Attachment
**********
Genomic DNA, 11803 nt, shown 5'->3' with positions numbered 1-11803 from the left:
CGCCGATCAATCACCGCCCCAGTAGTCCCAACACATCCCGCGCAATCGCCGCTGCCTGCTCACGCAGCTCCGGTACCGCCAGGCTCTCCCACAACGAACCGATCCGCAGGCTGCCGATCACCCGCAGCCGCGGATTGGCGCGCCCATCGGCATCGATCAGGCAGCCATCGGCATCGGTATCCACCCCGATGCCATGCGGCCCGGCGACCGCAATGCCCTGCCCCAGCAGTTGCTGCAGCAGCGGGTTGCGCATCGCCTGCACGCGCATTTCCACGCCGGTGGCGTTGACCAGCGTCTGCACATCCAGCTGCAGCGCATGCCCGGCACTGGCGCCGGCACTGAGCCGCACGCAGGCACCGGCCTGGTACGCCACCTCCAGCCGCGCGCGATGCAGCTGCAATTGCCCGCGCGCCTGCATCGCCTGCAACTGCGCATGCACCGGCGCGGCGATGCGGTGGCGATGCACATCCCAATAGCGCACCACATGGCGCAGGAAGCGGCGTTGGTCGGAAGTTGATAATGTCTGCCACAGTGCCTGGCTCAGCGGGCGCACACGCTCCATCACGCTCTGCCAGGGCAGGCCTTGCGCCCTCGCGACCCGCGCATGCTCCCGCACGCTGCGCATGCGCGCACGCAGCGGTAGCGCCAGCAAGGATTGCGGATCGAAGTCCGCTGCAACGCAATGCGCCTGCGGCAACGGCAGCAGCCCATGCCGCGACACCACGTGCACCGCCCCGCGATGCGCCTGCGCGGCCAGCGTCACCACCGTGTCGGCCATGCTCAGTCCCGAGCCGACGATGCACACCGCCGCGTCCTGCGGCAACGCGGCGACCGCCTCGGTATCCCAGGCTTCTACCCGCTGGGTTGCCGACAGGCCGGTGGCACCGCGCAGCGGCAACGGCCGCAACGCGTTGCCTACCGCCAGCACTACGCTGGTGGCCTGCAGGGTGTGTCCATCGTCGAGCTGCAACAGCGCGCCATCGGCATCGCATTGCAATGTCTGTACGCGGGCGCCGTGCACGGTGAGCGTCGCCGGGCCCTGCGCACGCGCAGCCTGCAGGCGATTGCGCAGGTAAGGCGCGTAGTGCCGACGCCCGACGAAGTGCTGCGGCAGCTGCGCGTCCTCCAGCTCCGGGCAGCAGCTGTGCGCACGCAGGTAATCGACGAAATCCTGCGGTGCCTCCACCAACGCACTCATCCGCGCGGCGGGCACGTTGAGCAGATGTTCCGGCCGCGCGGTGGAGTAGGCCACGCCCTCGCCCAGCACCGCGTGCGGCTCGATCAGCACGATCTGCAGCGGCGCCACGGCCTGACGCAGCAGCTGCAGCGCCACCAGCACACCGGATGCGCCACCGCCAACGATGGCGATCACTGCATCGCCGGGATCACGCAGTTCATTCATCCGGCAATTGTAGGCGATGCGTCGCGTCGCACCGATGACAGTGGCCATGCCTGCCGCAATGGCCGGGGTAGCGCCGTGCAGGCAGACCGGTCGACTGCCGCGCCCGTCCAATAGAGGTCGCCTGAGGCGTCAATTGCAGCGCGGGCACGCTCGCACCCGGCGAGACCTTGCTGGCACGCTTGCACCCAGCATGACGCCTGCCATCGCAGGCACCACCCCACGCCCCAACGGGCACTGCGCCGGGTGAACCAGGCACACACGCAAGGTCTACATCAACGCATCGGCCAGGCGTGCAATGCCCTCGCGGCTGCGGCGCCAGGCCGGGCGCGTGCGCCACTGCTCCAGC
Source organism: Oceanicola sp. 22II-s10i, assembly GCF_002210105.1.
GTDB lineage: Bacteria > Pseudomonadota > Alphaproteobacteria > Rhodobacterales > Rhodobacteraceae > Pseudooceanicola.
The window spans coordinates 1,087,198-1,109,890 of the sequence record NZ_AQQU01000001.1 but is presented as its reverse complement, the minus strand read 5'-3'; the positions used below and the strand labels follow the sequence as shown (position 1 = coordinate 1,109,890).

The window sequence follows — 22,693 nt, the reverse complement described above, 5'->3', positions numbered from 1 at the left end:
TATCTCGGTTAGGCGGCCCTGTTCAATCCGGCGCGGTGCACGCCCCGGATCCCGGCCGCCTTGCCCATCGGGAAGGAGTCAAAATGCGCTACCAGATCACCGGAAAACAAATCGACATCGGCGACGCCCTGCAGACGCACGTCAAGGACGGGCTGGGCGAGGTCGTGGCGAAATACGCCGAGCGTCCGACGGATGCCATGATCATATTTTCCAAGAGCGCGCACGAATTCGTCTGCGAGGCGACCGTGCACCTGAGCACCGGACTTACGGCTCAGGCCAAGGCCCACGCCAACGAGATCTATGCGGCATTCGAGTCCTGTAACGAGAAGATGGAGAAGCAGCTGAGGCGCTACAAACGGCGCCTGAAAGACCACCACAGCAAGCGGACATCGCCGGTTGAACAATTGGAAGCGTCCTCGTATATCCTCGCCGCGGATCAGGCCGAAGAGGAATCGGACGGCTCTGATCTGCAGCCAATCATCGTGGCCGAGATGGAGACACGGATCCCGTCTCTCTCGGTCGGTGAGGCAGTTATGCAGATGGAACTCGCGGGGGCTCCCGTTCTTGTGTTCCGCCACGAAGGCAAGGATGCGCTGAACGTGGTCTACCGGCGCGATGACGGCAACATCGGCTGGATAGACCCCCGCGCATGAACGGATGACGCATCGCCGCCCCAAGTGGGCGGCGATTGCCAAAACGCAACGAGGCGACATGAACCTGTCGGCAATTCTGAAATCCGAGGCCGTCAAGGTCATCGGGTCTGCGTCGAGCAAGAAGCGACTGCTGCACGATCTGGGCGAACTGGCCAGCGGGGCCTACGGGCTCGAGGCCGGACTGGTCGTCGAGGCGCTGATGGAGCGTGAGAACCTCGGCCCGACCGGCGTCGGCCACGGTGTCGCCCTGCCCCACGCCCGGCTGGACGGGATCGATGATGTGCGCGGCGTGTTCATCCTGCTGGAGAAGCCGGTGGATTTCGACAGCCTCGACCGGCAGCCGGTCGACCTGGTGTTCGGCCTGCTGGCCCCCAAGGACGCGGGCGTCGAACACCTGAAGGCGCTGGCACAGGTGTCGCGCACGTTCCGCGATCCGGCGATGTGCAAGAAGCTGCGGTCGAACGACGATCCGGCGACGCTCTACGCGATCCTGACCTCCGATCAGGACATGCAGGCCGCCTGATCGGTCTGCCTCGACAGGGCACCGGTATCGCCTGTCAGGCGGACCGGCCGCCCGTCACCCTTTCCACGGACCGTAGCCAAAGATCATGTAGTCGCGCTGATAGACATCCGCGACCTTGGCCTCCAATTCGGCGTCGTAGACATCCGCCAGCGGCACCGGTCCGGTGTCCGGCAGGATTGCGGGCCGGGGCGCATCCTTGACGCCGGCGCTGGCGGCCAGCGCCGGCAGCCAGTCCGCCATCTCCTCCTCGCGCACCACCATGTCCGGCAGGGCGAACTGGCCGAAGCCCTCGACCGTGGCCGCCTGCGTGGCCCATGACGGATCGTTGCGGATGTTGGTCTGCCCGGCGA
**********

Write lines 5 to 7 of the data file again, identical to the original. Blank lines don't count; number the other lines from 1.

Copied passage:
The window spans coordinates 1,087,198-1,109,890 of the sequence record NZ_AQQU01000001.1 but is presented as its reverse complement, the minus strand read 5'-3'; the positions used below and the strand labels follow the sequence as shown (position 1 = coordinate 1,109,890).

The window sequence follows — 22,693 nt, the reverse complement described above, 5'->3', positions numbered from 1 at the left end:
TATCTCGGTTAGGCGGCCCTGTTCAATCCGGCGCGGTGCACGCCCCGGATCCCGGCCGCCTTGCCCATCGGGAAGGAGTCAAAATGCGCTACCAGATCACCGGAAAACAAATCGACATCGGCGACGCCCTGCAGACGCACGTCAAGGACGGGCTGGGCGAGGTCGTGGCGAAATACGCCGAGCGTCCGACGGATGCCATGATCATATTTTCCAAGAGCGCGCACGAATTCGTCTGCGAGGCGACCGTGCACCTGAGCACCGGACTTACGGCTCAGGCCAAGGCCCACGCCAACGAGATCTATGCGGCATTCGAGTCCTGTAACGAGAAGATGGAGAAGCAGCTGAGGCGCTACAAACGGCGCCTGAAAGACCACCACAGCAAGCGGACATCGCCGGTTGAACAATTGGAAGCGTCCTCGTATATCCTCGCCGCGGATCAGGCCGAAGAGGAATCGGACGGCTCTGATCTGCAGCCAATCATCGTGGCCGAGATGGAGACACGGATCCCGTCTCTCTCGGTCGGTGAGGCAGTTATGCAGATGGAACTCGCGGGGGCTCCCGTTCTTGTGTTCCGCCACGAAGGCAAGGATGCGCTGAACGTGGTCTACCGGCGCGATGACGGCAACATCGGCTGGATAGACCCCCGCGCATGAACGGATGACGCATCGCCGCCCCAAGTGGGCGGCGATTGCCAAAACGCAACGAGGCGACATGAACCTGTCGGCAATTCTGAAATCCGAGGCCGTCAAGGTCATCGGGTCTGCGTCGAGCAAGAAGCGACTGCTGCACGATCTGGGCGAACTGGCCAGCGGGGCCTACGGGCTCGAGGCCGGACTGGTCGTCGAGGCGCTGATGGAGCGTGAGAACCTCGGCCCGACCGGCGTCGGCCACGGTGTCGCCCTGCCCCACGCCCGGCTGGACGGGATCGATGATGTGCGCGGCGTGTTCATCCTGCTGGAGAAGCCGGTGGATTTCGACAGCCTCGACCGGCAGCCGGTCGACCTGGTGTTCGGCCTGCTGGCCCCCAAGGACGCGGGCGTCGAACACCTGAAGGCGCTGGCACAGGTGTCGCGCACGTTCCGCGATCCGGCGATGTGCAAGAAGCTGCGGTCGAACGACGATCCGGCGACGCTCTACGCGATCCTGACCTCCGATCAGGACATGCAGGCCGCCTGATCGGTCTGCCTCGACAGGGCACCGGTATCGCCTGTCAGGCGGACCGGCCGCCCGTCACCCTTTCCACGGACCGTAGCCAAAGATCATGTAGTCGCGCTGATAGACATCCGCGACCTTGGCCTCCAATTCGGCGTCGTAGACATCCGCCAGCGGCACCGGTCCGGTGTCCGGCAGGATTGCGGGCCGGGGCGCATCCTTGACGCCGGCGCTGGCGGCCAGCGCCGGCAGCCAGTCCGCCATCTCCTCCTCGCGCACCACCATGTCCGGCAGGGCGAACTGGCCGAAGCCCTCGACCGTGGCCGCCTGCGTGGCCCATGACGGATCGTTGCGGATGTTGGTCTGCCCGGCGA